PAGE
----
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Warren Buffett on the importance of underwriting discipline

Source: Asia Insurance Review | Apr 2015

Asound insurance operation needs to adhere to four disciplines but many insurers pass three of the disciplines and fail the fourth, said Mr Warren Buffett in his annual letter to shareholders for 2014. 
 
The four disciplines are: 1) understanding all exposures that might cause a policy to incur losses; 2) conservatively assessing the likelihood of any exposure actually causing a loss and the probable cost if it does; 3) setting a premium that, on average, would deliver a profit after both prospective loss costs and operating expenses are covered; and 4) be willing to walk away if the appropriate premium cannot be obtained.
 
He said: “They simply can’t turn their back on business that is being eagerly written by their competitors.” He said the perennial pressure from industry peers to follow the example of another “spells trouble in any business”, however “in none more so than insurance”.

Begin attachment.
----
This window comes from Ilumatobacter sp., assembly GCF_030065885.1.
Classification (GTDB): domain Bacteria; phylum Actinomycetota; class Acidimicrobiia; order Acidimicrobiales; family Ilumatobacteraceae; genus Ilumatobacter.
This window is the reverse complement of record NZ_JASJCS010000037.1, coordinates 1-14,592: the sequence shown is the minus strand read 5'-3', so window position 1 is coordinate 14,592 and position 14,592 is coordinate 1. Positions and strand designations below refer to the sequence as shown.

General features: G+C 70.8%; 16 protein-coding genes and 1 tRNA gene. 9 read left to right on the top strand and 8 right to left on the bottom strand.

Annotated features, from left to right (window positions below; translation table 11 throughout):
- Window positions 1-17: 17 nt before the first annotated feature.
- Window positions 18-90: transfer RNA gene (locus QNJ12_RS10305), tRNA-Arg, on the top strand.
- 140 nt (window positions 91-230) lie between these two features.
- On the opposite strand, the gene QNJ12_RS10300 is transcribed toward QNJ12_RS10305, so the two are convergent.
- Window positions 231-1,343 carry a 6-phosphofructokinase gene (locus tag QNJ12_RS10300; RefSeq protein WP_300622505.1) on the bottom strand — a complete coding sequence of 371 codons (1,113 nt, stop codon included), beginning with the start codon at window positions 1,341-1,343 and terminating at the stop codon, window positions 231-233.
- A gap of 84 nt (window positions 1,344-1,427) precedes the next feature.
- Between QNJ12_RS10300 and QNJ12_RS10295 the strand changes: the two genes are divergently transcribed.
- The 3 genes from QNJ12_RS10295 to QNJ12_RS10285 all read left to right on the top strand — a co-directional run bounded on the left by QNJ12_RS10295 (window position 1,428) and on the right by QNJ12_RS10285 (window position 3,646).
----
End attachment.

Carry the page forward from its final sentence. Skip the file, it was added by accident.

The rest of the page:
P&C industry operates at significant underwriting loss frequently
Recounting the benefits of the property-casualty business – which were its financial characteristics – Mr Buffet said that as P&C insurers received premiums upfront and paid claims later, they had the opportunity to use the resultant large sums (or “float”) held “to invest for their benefit”. Further, when premiums received exceed the total of operating expenses and eventual losses, an underwriting profit is registered and adds to the investment income that the float produces.
 
However, he noted that all insurers invariably wish to achieve a similar happy result, and hence there has been intense competition, “so vigorous indeed that it frequently causes the P&C industry as a whole to operate at a significant underwriting loss”.
 
He shared that in his company’s operations, while all the insurance managers understand the value of underwriting risks for premium (which will help to build their funds for investment), they also know that its benefits can be drowned by poor underwriting results. “That message is given at least lip service by all insurers; at Berkshire, it is a religion,” he said.
 
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